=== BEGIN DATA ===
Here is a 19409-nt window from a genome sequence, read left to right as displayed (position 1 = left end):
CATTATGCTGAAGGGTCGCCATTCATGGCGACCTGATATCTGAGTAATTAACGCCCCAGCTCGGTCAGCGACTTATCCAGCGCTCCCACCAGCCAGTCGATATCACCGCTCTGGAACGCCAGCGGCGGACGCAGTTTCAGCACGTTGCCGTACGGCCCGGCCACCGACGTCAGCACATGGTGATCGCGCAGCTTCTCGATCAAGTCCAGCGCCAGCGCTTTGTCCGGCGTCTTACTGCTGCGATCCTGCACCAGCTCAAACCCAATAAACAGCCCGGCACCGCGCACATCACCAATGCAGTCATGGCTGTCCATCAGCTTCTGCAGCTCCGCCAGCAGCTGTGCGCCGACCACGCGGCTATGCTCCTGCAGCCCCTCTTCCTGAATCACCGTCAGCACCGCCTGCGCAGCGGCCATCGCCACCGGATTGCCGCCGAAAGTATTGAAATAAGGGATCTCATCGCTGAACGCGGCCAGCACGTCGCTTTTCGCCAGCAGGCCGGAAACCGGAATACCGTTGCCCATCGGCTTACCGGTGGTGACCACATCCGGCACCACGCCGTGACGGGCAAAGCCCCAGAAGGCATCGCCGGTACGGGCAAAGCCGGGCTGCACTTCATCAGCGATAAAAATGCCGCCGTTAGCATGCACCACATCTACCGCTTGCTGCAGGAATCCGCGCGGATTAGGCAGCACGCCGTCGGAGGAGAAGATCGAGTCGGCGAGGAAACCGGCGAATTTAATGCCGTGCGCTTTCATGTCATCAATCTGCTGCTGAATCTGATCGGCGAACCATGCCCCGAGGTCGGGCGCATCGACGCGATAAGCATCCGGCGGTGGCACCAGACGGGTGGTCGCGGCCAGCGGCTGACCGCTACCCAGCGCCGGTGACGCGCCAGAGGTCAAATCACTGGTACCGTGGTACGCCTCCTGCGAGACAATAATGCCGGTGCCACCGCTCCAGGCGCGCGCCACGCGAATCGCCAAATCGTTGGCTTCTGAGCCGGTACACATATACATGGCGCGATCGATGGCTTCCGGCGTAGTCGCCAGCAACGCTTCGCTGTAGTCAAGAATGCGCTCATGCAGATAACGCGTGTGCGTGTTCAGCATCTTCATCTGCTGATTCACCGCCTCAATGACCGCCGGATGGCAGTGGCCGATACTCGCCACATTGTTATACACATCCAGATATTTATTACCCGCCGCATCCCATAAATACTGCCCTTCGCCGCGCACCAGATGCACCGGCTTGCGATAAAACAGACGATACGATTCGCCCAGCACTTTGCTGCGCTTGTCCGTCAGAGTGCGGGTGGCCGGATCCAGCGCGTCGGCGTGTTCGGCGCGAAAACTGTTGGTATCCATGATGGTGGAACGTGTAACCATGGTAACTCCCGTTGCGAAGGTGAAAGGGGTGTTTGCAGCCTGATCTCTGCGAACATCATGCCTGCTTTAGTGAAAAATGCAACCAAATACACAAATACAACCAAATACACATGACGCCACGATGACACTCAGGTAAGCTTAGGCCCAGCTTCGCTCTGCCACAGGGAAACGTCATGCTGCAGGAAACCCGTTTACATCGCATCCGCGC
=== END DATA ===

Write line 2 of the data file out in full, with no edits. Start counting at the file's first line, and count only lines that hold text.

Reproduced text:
CATTATGCTGAAGGGTCGCCATTCATGGCGACCTGATATCTGAGTAATTAACGCCCCAGCTCGGTCAGCGACTTATCCAGCGCTCCCACCAGCCAGTCGATATCACCGCTCTGGAACGCCAGCGGCGGACGCAGTTTCAGCACGTTGCCGTACGGCCCGGCCACCGACGTCAGCACATGGTGATCGCGCAGCTTCTCGATCAAGTCCAGCGCCAGCGCTTTGTCCGGCGTCTTACTGCTGCGATCCTGCACCAGCTCAAACCCAATAAACAGCCCGGCACCGCGCACATCACCAATGCAGTCATGGCTGTCCATCAGCTTCTGCAGCTCCGCCAGCAGCTGTGCGCCGACCACGCGGCTATGCTCCTGCAGCCCCTCTTCCTGAATCACCGTCAGCACCGCCTGCGCAGCGGCCATCGCCACCGGATTGCCGCCGAAAGTATTGAAATAAGGGATCTCATCGCTGAACGCGGCCAGCACGTCGCTTTTCGCCAGCAGGCCGGAAACCGGAATACCGTTGCCCATCGGCTTACCGGTGGTGACCACATCCGGCACCACGCCGTGACGGGCAAAGCCCCAGAAGGCATCGCCGGTACGGGCAAAGCCGGGCTGCACTTCATCAGCGATAAAAATGCCGCCGTTAGCATGCACCACATCTACCGCTTGCTGCAGGAATCCGCGCGGATTAGGCAGCACGCCGTCGGAGGAGAAGATCGAGTCGGCGAGGAAACCGGCGAATTTAATGCCGTGCGCTTTCATGTCATCAATCTGCTGCTGAATCTGATCGGCGAACCATGCCCCGAGGTCGGGCGCATCGACGCGATAAGCATCCGGCGGTGGCACCAGACGGGTGGTCGCGGCCAGCGGCTGACCGCTACCCAGCGCCGGTGACGCGCCAGAGGTCAAATCACTGGTACCGTGGTACGCCTCCTGCGAGACAATAATGCCGGTGCCACCGCTCCAGGCGCGCGCCACGCGAATCGCCAAATCGTTGGCTTCTGAGCCGGTACACATATACATGGCGCGATCGATGGCTTCCGGCGTAGTCGCCAGCAACGCTTCGCTGTAGTCAAGAATGCGCTCATGCAGATAACGCGTGTGCGTGTTCAGCATCTTCATCTGCTGATTCACCGCCTCAATGACCGCCGGATGGCAGTGGCCGATACTCGCCACATTGTTATACACATCCAGATATTTATTACCCGCCGCATCCCATAAATACTGCCCTTCGCCGCGCACCAGATGCACCGGCTTGCGATAAAACAGACGATACGATTCGCCCAGCACTTTGCTGCGCTTGTCCGTCAGAGTGCGGGTGGCCGGATCCAGCGCGTCGGCGTGTTCGGCGCGAAAACTGTTGGTATCCATGATGGTGGAACGTGTAACCATGGTAACTCCCGTTGCGAAGGTGAAAGGGGTGTTTGCAGCCTGATCTCTGCGAACATCATGCCTGCTTTAGTGAAAAATGCAACCAAATACACAAATACAACCAAATACACATGACGCCACGATGACACTCAGGTAAGCTTAGGCCCAGCTTCGCTCTGCCACAGGGAAACGTCATGCTGCAGGAAACCCGTTTACATCGCATCCGCGC